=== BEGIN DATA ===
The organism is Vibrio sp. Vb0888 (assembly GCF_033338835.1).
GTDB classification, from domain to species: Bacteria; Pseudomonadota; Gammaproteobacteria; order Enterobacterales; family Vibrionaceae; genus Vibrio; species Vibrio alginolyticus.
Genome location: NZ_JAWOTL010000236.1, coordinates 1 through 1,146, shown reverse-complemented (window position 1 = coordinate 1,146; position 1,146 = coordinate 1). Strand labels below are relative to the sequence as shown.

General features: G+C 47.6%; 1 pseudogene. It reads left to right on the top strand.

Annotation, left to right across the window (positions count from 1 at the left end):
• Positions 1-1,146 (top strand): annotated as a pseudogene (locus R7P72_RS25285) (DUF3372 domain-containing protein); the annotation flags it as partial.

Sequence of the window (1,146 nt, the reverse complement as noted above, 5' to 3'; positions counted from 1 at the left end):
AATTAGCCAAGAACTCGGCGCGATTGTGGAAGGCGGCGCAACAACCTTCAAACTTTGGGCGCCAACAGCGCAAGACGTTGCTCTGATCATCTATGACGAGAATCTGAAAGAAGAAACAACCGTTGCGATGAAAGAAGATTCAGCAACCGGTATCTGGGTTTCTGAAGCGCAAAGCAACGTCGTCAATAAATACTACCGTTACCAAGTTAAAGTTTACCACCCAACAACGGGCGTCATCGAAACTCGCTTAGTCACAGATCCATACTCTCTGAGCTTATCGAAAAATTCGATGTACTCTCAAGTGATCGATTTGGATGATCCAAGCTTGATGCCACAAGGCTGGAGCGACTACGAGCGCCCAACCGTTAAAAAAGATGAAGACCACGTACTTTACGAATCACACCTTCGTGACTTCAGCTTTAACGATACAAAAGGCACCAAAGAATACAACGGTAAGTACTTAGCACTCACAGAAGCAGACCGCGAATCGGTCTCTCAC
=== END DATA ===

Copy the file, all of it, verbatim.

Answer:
The organism is Vibrio sp. Vb0888 (assembly GCF_033338835.1).
GTDB classification, from domain to species: Bacteria; Pseudomonadota; Gammaproteobacteria; order Enterobacterales; family Vibrionaceae; genus Vibrio; species Vibrio alginolyticus.
Genome location: NZ_JAWOTL010000236.1, coordinates 1 through 1,146, shown reverse-complemented (window position 1 = coordinate 1,146; position 1,146 = coordinate 1). Strand labels below are relative to the sequence as shown.

General features: G+C 47.6%; 1 pseudogene. It reads left to right on the top strand.

Annotation, left to right across the window (positions count from 1 at the left end):
• Positions 1-1,146 (top strand): annotated as a pseudogene (locus R7P72_RS25285) (DUF3372 domain-containing protein); the annotation flags it as partial.

Sequence of the window (1,146 nt, the reverse complement as noted above, 5' to 3'; positions counted from 1 at the left end):
AATTAGCCAAGAACTCGGCGCGATTGTGGAAGGCGGCGCAACAACCTTCAAACTTTGGGCGCCAACAGCGCAAGACGTTGCTCTGATCATCTATGACGAGAATCTGAAAGAAGAAACAACCGTTGCGATGAAAGAAGATTCAGCAACCGGTATCTGGGTTTCTGAAGCGCAAAGCAACGTCGTCAATAAATACTACCGTTACCAAGTTAAAGTTTACCACCCAACAACGGGCGTCATCGAAACTCGCTTAGTCACAGATCCATACTCTCTGAGCTTATCGAAAAATTCGATGTACTCTCAAGTGATCGATTTGGATGATCCAAGCTTGATGCCACAAGGCTGGAGCGACTACGAGCGCCCAACCGTTAAAAAAGATGAAGACCACGTACTTTACGAATCACACCTTCGTGACTTCAGCTTTAACGATACAAAAGGCACCAAAGAATACAACGGTAAGTACTTAGCACTCACAGAAGCAGACCGCGAATCGGTCTCTCAC